However, their data showed relatively slight immediate reuse of nest sites
(Woodward et al. 1984). Reagan (2000) found 3.7% nest-site reuse (within
10 m of a previous nest) at 378 alligator nests in a three-year study on Sabine
National Wildlife Refuge. However, no cases of nest-site fidelity were
observed; only three females nested twice in three years, and the females
selected new nest sites in all cases (Reagan 2000). In our study at Rockefeller
Refuge, we documented several cases of nest-site fidelity, including
2008 R.M. Elsey, P.L. Trosclair III, and T.C. Glenn 741
two instances of long-term (seven years) fidelity. We have also occasionally
noted remnants of the fl agging tape used to mark nest locations within the
nest mound the following year (R.M Elsey et al., unpubl. data), suggesting
nest-site reuse, although it is unknown if it was the same female nesting in
the second year.
Numerous studies have used radio-telemetry to follow individual females
during the nesting season, but few of these studies were conducted for more
than one season (Joanen and McNease 1970, Rootes 1989, Taylor 1984).
Thus, only limited data are available in these studies to determine if females
exhibited nest-site fidelity. Furthermore, it is unknown if wild female alligators
typically breed annually (Platt 1990). Woolard et al. (2004) suggested
that a relocated adult female alligator exhibited strong site fidelity and bred
annually. Although the female was not re-captured, the authors identified
the animal based on distinctive scars and a missing eye. We have data (blood
samples from hatchlings obtained from collected eggs) from a female alligator
located in north Louisiana confirming she nested two years in a row (2004 and
2005) in the same vicinity (R.M. Elsey et al., unpubl. data).
Although some females may breed annually or with infrequent years of
no reproductive activity, certainly many alligators do not breed every year,
with nesting effort each year affected by water levels and habitat conditions.
For example, we have seen coastal nesting rates vary from 20,000 nests in
2006 to 43,000 nests in 2007 in Louisiana (Louisiana Department of Wildlife
and Fisheries, Grand Chenier, LA, unpubl. data).
Joanen and McNease’s telemetry study (1970) on Rockefeller Refuge
covered a single nesting season; thus, no data were available as to nest-site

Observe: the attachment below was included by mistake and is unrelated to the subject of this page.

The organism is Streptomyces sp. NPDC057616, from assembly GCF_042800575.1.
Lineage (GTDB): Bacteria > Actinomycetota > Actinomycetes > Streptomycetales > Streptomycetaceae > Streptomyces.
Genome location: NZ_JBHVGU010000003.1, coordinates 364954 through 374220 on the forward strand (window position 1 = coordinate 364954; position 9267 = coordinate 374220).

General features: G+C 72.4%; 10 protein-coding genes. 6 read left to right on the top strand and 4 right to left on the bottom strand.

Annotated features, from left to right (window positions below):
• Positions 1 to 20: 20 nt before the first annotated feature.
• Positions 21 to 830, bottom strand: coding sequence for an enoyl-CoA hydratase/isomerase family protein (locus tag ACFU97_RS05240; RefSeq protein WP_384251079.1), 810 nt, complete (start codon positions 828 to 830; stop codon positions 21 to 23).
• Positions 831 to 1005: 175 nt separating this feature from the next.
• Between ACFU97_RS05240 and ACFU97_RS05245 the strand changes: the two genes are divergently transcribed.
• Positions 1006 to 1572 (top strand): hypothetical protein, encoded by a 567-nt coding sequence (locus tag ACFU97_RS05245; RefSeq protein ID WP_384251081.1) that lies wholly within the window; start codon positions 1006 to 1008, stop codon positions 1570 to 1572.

reuse or inter-nest interval. Taylor (1984) monitored eight female alligators
for one to four years; however, no information was provided as to nest-site
fidelity; he documented one instance of a female nesting two years in a row.
Rootes (1989) followed 15 adult female alligators for two nesting seasons;
specifics as to nesting sites were not presented. He did note that thirteen of
the fifteen alligators changed den sites during the study (Rootes 1989); dens
are often associated with nest sites (Joanen 1969).
It remains unknown why alligators choose a particular site (Reagan 2000),
although data suggest nest sites are clustered, rather than randomly spaced
(Jennings et al. 1987, Reagan 2000, Woodward et al. 1984). These nest clusters
or clumped distributions were not stationary among years (Jennings et al.
1987, Reagan 2000), and none of the habitat variables evaluated were useful in
predicting nest success (Jennings et al. 1987). However, availability of certain
types of vegetation for nest material may be important in nest-site selection
for mound-nesting crocodilians (Carbonneau 1987). Deitz and Hines (1980)
found a definite preference for Cladium mariscus spp. jamaicense (Crantz)
Kükenth (Sawgrass) as a nesting material for American Alligators. Another
mound-nesting crocodilian (Crocodylus porosus Schneider [Saltwater Crocodile])
preferentially used Ischaemum australe var. villosum Roberty for
nesting material in fl oodplains (Webb et al. 1977).
742 Southeastern Naturalist Vol. 7, No. 4
As several females marked for this study were later taken in sanctioned
wild alligator harvests, it is unknown if they would have returned to former
nest sites for subsequent nesting efforts. Also of note was that in some
cases, we did observe alligator nests at the exact same location as in a prior
year, but were unable to capture the animal to confirm the identification of
these females. In some cases, genetic analyses of blood from the hatchlings
obtained from those nests revealed it was not the same female that used the
nest site as we previously sampled (T.C. Glenn et al., unpubl. data).
This study demonstrated occasional reuse of nest sites by females and
several cases of nest-site fidelity. Nest-site fidelity may have been more common
than we were able to document, due to the intensive effort needed to
mark and recapture large numbers of wild alligators over an extended time
period. However, our data indicate that it cannot be assumed that alligator
nests used in multiple years were constructed by the same female, or that use
of these nest sites in consecutive years indicates annual nesting events by
individual females. Other studies examining pair bonds and mate fidelity are
currently underway and may provide additional data needed for management
of crocodilian species and their wetland habitats.
We thank numerous Louisiana Department of Wildlife and Fisheries employees
for assistance with capture and marking of alligators at nest sites,
particularly Dwayne LeJeune, Jeb Linscombe, and George Melancon. We appreciate
the laboratory expertise of Tracey Tuberville in identification of female
alligators by molecular techniques.